“If I started in the NAF system in 1996 and then converted to GS in 2008 we were told it would count towards retirement. From doing my research only my GS time will count. Thank you was trying to figure out my pension” – Jeanne.
If your FERS Pension is 30% LESS than you estimated, what changes would you need to make to your daily life?
Federal Employees too often enter retirement anticipating that their pension income is going to be far higher than it is. Over-estimating your retirement is 100% avoidable if you take these important steps first.
As a Federal Employee, here is what you absolutely must do to accurately estimate your FERS Pension income – BEFORE YOU RETIRE.
Terms You Need to KNow to Calculate your FERS Pension
In this article, we are doing to talk about a few key terms. In order for you to have the best understanding of those terms, we want to take a moment to define them before you read further:
- “Annuity” – The Office of Personnel Management refers to your pension as an “Annuity.” Because there are several insurance products in the private sector called annuities that we do NOT want you to confuse your pension with, we call your pension just that – a pension.
- “High Three” or “High-3” for FERS: Your “high-3” average pay is the highest average basic pay you earned during any 3 consecutive years of service. For most Feds, these three years are usually your final three years of federal service but may not have to be.
- Creditable Service: This is the time that actually counts towards your pension benefits. Do not confuse this time with your service computation date (sick leave), which is calculated differently.
How to Calculate your FERS Pension
Formula to Calculate Your Non-Disability, FERS Pension:
Your FERS Pension / Retirement Income Calculation
Your gross FERS pension is calculated based on three things…
- Your High-3 Salary
- Years of Creditable Service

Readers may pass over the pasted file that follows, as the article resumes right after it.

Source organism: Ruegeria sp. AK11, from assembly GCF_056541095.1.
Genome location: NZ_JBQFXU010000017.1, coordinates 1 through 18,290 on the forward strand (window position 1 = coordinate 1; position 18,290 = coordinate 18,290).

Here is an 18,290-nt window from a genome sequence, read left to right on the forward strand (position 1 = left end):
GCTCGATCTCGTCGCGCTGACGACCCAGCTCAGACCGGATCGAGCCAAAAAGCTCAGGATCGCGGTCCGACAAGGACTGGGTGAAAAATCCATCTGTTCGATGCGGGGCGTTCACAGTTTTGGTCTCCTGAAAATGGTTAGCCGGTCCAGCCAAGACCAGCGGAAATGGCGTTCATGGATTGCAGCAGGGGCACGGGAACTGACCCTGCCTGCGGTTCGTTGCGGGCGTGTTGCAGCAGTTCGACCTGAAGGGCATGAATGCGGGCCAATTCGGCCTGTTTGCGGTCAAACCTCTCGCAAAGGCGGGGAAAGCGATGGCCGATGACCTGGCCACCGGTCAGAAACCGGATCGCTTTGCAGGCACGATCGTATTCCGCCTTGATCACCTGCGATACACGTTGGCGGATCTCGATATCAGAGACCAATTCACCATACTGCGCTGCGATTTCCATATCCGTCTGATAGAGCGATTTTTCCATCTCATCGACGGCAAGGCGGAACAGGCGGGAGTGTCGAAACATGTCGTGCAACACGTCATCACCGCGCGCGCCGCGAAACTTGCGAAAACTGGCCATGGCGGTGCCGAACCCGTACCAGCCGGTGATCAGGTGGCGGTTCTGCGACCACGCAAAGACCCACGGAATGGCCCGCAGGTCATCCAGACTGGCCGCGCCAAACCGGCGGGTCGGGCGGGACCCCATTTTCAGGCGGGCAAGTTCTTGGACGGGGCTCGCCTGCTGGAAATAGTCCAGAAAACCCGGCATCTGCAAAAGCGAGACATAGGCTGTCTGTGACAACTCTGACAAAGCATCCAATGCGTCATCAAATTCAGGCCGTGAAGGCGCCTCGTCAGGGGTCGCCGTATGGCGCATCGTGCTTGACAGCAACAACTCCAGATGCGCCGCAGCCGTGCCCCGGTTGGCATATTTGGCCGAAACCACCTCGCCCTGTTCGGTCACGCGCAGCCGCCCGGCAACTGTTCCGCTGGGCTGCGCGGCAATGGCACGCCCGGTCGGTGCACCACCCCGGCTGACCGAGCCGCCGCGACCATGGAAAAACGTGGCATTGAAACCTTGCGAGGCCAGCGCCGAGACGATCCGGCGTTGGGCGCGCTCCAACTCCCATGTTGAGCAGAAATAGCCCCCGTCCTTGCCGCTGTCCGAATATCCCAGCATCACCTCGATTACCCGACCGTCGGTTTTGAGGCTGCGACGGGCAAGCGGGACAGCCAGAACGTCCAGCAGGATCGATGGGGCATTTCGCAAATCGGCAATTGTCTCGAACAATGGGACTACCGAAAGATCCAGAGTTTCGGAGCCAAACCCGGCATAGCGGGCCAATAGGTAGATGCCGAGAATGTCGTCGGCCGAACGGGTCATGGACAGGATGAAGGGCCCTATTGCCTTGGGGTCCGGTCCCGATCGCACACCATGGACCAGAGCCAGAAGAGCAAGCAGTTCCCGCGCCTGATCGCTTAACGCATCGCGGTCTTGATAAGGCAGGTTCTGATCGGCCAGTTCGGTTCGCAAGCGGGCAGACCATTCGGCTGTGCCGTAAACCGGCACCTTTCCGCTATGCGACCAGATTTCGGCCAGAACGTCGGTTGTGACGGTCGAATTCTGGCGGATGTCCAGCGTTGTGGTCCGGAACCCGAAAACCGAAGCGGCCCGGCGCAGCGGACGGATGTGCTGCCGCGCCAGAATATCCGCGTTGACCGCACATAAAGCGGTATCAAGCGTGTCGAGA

- Pension Multiplier
To calculate your FERS Retirement Income, you take the:
Retirement Pro Tip: Before you retire, obtain a copy of all of your Standard Form 50s from every agency that you have worked for.
Your creditable service is the most complex part of the FERS pension calculation.
How does OPM calculate your creditable service?
By looking at your SF-50s.
You get an SF-50 each time there is a change in your job or pay. You get at least one SF-50 a year, but sometimes more. If a problem with one of your SF-50s or one went missing, it will impact your creditable service, which could impact her retirement income, like in Jeanne’s situation.
How to get a copy of your Retirement Service Computation Date
If you are a Federal Employee and would like to review your retirement service computation date, according to the Office of Personnel Management has down you can request a Certified Summary of Federal Service from your Human Resources department.
Even if you do not plan to immediately retire the form is used, “to respond to an employee’s request for a record of creditable service.” Give your HR some time to complete your Certified Summary of Federal Service Form; it can take them several days to complete if not a few months.
Pro Tip: do NOT fill this form out yourself. You already know what your service history is, we want to make sure what you know about your service history and what OPM has down are aligned.
Once you have your Certified Summary of Federal Service Form returned, you can see what OPM has down as your Retirement Service Computation Date.
Definitively knowing your Retirement Service Computation Date is how to avoid miscalculating what you anticipate your retirement pension benefits to be once you retire from Federal Service.
If you have questions about your Federal employee benefits and want to schedule a time to discuss them with one of our federal employee benefits specialists, please schedule your appointment here.